Levin's 90s premise - that a disturbed, Peeping Tom millionaire landlord has rigged up his entire Manhattan building with hidden camera equipment so he can spy on his tenants' most private moments - now seems unbearably quaint in the age of reality TV, surveillance cams on every corner, cell phones and cookies. These days, the landlord could have called his experiment Big Brother and charged Kardashian wanna-be's high rents to live there. No need to knock off the people who began to figure out his set up!
Levin is also a playwright, so his books tend to have a lot of "stage direction." People crossing rooms, sitting on chairs, picking up phones, sitting down again, crossing a room again. Sometimes, in the case of Rosemary's Baby, the underlying threat is so horrific that these mundane stage directions add a twisted normalcy to the suspense. In other cases, it's just irritating. Sliver is somewhere in the middle. Mr. Levin also has a tendency to use pronouns for long periods instead of character names, ostensibly to leave the reader guessing who is doing what, but that can also leave the reader completely bewildered as to who is doing what, and that is especially glaring in the first quarter of this book.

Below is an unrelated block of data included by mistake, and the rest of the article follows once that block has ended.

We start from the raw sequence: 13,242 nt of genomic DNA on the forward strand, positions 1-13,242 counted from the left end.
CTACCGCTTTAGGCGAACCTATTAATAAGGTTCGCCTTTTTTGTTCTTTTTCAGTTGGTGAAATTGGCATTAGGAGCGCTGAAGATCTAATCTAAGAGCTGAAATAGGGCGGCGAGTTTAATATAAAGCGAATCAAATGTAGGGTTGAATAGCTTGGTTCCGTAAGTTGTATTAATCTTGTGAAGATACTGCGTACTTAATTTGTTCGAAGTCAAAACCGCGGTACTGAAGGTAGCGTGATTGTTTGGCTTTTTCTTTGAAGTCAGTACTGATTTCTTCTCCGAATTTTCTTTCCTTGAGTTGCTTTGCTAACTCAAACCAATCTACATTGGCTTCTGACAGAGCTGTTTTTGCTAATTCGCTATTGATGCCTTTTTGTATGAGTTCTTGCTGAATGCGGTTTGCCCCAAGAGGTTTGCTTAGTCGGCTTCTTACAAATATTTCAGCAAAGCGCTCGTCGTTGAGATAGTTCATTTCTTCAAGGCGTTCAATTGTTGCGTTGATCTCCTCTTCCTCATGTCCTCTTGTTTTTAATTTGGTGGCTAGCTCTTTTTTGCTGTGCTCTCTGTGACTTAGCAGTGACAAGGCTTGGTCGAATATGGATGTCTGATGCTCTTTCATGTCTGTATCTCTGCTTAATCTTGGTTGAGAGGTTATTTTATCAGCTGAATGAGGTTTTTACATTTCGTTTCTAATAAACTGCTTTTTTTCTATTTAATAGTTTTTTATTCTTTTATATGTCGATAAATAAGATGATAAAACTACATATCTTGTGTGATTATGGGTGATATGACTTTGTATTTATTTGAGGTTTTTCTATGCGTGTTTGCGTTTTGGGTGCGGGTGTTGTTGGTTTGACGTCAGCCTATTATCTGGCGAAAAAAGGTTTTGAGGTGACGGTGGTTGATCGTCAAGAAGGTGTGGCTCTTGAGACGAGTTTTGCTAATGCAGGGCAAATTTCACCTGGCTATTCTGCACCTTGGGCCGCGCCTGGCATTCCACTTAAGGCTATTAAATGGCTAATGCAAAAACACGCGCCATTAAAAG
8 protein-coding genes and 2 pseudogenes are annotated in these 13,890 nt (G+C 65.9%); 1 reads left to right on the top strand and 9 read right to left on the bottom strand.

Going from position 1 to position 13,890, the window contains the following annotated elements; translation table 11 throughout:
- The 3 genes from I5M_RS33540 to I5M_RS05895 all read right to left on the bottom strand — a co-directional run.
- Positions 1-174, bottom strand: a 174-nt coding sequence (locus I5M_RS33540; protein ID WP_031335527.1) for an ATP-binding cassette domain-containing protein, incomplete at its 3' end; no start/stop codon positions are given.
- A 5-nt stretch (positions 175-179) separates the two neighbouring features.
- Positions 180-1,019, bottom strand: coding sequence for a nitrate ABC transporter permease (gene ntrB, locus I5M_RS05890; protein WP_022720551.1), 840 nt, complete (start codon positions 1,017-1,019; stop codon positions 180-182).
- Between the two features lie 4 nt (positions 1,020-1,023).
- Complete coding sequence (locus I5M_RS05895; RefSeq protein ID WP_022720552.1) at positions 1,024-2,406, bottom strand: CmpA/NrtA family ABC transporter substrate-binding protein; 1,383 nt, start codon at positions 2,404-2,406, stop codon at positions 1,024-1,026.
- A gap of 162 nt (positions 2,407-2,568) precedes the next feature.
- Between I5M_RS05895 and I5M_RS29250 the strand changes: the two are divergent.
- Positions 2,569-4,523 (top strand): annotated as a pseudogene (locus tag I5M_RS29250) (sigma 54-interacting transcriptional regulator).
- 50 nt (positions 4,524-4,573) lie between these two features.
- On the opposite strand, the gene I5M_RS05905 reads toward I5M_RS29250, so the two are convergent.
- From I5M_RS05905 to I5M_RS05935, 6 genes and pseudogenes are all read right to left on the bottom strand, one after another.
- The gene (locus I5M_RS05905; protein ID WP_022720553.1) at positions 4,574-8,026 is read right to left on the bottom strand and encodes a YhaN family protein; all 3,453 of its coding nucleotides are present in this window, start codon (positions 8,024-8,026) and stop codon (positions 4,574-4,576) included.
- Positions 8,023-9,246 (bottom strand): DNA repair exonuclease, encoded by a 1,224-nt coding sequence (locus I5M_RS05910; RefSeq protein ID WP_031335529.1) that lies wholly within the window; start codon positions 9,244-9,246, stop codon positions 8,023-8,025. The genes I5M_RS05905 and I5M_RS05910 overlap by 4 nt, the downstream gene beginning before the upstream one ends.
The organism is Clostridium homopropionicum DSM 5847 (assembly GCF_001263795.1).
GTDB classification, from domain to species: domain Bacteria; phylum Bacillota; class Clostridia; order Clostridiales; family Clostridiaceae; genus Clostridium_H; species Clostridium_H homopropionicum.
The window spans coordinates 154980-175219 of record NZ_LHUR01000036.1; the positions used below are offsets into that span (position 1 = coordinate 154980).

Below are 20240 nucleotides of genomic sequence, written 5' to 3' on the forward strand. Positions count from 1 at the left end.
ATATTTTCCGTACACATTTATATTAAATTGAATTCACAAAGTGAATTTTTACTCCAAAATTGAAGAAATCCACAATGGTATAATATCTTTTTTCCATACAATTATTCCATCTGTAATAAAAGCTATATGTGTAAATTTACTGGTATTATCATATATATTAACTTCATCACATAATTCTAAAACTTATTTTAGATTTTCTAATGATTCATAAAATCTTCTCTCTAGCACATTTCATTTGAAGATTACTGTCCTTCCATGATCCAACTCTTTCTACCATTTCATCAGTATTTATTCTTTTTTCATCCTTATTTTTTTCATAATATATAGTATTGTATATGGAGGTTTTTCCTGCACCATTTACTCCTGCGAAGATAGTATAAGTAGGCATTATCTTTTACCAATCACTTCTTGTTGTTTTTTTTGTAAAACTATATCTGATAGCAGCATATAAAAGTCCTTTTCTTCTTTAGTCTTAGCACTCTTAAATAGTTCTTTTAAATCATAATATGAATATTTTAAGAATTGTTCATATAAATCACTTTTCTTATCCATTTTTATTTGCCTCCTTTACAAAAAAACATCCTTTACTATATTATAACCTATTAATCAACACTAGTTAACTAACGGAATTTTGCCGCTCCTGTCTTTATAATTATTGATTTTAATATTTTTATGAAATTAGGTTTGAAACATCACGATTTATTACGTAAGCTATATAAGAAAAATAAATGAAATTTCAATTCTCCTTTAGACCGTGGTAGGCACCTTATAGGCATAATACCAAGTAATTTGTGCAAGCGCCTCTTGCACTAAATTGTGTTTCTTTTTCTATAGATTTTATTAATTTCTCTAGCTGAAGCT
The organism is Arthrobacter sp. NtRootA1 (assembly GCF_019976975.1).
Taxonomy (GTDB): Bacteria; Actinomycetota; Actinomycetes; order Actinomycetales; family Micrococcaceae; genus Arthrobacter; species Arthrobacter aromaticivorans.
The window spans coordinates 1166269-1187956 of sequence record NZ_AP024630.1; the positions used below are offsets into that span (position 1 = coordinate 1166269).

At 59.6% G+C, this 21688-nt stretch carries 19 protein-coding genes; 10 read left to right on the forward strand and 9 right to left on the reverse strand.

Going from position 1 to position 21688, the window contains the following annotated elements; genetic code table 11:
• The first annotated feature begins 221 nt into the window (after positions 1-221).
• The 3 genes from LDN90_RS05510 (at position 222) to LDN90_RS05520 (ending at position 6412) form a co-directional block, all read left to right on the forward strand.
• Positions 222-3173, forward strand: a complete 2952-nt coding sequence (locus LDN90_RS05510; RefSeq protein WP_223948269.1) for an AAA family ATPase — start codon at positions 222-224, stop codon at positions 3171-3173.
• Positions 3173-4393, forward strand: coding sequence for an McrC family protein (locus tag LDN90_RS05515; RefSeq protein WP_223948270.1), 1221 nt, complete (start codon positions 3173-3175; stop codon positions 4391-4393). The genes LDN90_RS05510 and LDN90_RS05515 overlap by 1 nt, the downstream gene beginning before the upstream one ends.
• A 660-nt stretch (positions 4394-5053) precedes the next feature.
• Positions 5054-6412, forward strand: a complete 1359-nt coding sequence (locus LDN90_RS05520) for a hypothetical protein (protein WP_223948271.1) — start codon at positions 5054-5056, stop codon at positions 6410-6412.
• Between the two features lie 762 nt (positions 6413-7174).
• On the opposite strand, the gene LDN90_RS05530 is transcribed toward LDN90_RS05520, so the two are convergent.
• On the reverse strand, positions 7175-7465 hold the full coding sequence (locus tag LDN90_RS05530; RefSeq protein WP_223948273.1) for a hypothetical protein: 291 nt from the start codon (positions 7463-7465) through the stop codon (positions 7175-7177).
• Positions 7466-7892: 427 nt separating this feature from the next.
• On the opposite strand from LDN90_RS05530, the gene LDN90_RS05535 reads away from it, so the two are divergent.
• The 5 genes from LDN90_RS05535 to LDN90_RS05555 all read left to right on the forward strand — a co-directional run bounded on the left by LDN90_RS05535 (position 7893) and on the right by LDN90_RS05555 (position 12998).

That said, I still think his suspense novels are better than the vast majority of the ones published today, and he writes women better than most female thriller authors write women. In Sliver, for instance, the protagonist is a 40-year-old career woman who apparently has zero desire to get married or have children, and yet is constantly being described as sexually desirable by the male characters. Try to find that in a book of any genre today.
I also give Levin points for having a cat save the day.